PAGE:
PROVO, UT — Journalists in Arizona, New Mexico, Colorado, and Utah have raised vital policy, political, and accountability issues as US senators debate an 844-page immigration bill. Even so, journalists can do more to scope out special interest influence behind the proposal―drafted by the so-called Gang of Eight―as well as learn from great examples of watchdog reporting in the Four Corners region.
In a deeply reported package of stories published in early April, Arizona Republic reporter Bob Ortega and photojournalist Nick Oza raise questions about the effectiveness of border improvements and take a close look at some of the consequences of the government’s $100-billion effort to secure the border. Ortega’s article draws some striking conclusions—including this one:
This picture suggests that the costs of securing the border already have been extraordinarily high, not just in dollars, but in lives. It suggests that all of this security has done little to stanch the flow of millions of pounds of drugs north—or of 250,000 guns a year and billions of dollars south. And it suggests, as those who have studied this issue closely maintain, that locking down the entire border would be prohibitively expensive and still fail to halt drug smuggling.
The most frequent victims of this change in routes have been the migrants themselves. Even as fewer people cross illegally, more of them are dying. Last fiscal year, Border Patrol agents rescued 1,333 migrants, according to CBP. But 477 migrants died trying to cross from Mexico. Compared with five years ago, 20 percent more died last year even as Border Patrol apprehensions fell by 58 percent.
Looked at as a ratio, a migrant was three times likelier to die crossing the border last year than in 2007.
The storytelling is impressive, and offers a steady supply of telling details—like Oza’s photo of the carpet overshoes worn by a smuggler to cover his tracks while crossing the border. The package also includes a photo slideshow and personal stories of immigrants, a video interview with a border rancher, and an interactive map.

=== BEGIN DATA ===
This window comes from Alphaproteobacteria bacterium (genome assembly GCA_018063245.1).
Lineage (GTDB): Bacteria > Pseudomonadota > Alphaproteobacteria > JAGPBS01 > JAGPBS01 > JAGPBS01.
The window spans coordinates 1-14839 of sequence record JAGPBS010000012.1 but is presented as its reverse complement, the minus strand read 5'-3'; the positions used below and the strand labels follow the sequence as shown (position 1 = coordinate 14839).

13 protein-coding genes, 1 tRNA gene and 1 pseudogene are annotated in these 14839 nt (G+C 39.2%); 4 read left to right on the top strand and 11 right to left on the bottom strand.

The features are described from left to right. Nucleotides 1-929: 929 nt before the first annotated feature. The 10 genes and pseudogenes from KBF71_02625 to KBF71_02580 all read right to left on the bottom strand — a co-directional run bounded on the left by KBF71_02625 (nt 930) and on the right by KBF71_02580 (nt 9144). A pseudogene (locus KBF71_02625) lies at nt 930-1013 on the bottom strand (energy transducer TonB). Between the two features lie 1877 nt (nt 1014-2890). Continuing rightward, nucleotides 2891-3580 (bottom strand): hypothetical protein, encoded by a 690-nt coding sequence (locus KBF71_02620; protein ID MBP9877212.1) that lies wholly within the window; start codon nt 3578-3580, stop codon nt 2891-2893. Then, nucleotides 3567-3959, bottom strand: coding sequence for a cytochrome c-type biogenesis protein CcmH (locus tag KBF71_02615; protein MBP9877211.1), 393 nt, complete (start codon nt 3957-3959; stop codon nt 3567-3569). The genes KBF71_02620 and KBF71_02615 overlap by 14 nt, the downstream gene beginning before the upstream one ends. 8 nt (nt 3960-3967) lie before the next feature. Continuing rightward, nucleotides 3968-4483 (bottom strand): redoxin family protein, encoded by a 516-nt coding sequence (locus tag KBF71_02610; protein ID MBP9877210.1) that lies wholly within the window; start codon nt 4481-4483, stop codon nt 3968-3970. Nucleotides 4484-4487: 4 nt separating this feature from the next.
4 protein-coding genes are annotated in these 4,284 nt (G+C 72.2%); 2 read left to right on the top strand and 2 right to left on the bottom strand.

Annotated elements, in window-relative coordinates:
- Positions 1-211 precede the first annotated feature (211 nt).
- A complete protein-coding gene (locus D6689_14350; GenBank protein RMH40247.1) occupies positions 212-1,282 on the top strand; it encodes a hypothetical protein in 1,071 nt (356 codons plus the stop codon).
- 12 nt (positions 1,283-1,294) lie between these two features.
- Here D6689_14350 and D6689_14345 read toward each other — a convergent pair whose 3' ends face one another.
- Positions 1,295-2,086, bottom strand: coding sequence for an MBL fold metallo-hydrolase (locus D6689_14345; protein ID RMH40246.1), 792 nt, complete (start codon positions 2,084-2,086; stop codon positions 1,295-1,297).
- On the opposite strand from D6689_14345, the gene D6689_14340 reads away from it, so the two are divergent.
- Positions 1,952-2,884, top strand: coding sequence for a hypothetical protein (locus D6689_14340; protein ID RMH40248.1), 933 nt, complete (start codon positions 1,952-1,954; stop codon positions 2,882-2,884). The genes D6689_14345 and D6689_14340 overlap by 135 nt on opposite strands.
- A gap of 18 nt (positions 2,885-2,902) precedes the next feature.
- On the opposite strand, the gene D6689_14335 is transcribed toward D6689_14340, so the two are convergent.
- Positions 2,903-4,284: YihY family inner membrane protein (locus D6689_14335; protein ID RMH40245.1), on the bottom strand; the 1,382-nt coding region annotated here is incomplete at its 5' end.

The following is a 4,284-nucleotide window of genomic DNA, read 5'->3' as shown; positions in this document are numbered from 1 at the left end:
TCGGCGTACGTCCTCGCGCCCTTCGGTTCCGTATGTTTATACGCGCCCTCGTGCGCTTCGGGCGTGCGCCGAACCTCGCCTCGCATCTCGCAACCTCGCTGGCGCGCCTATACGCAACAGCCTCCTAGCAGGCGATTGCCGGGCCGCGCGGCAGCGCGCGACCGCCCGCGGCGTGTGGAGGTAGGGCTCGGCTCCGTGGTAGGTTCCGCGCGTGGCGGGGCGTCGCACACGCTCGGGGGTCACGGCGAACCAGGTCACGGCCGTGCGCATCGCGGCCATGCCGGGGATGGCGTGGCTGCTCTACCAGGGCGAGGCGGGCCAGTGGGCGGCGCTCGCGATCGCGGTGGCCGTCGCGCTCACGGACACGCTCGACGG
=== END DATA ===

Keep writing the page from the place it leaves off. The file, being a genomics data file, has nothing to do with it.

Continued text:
The Republic’s reporting raises issues absent in most reporting about the immigration debate—how drugs and guns continue to move steadily across a porous border, and how security upgrades have pushed migrants to less populated areas in eastern Arizona, where drug cartels have an increasing presence in the border-crossing business. It’s long, but well worth a read.
Nothing in the last month of coverage of the policy debate in Washington offers the same level of ambition and enterprise as the Republic’s border reporting. But the Salt Lake Tribune, Denver Post, Arizona Republic, and Albuquerque Journal all do have a presence in DC. That has allowed the papers to track the role being played in the immigration debate by officials from the West, and provide coverage that other media outlets in the region have abdicated in favor of generic and less costly wire reports.
For example, as the national Republican party looks for a path forward on immigration reform in the wake of Mitt Romney’s poor showing among Hispanic voters, the 2010 Utah Compact—an unlikely product of a red state where business leaders, law enforcement officials, politicians, social welfare advocates, Catholics, and Mormons agree on principles for reform—has laid philosophical groundwork for the current debate. The Tribune has followed that story, as in a dispatch by Thomas Burr about former Utah Attorney General Mark Shurtleff’s testimony before the Senate Judiciary Committee.
And the Tribune’s Matt Canham has tracked Republican Sen. Orrin Hatch’s behind-the-scenes role and shifting position on the immigration debate. An April 12 story outlined Hatch’s work to broker a deal on guest worker programs for farms and ranches; that followed a Hatch-led effort to expand visas for highly-skilled immigrants sought by the tech industry.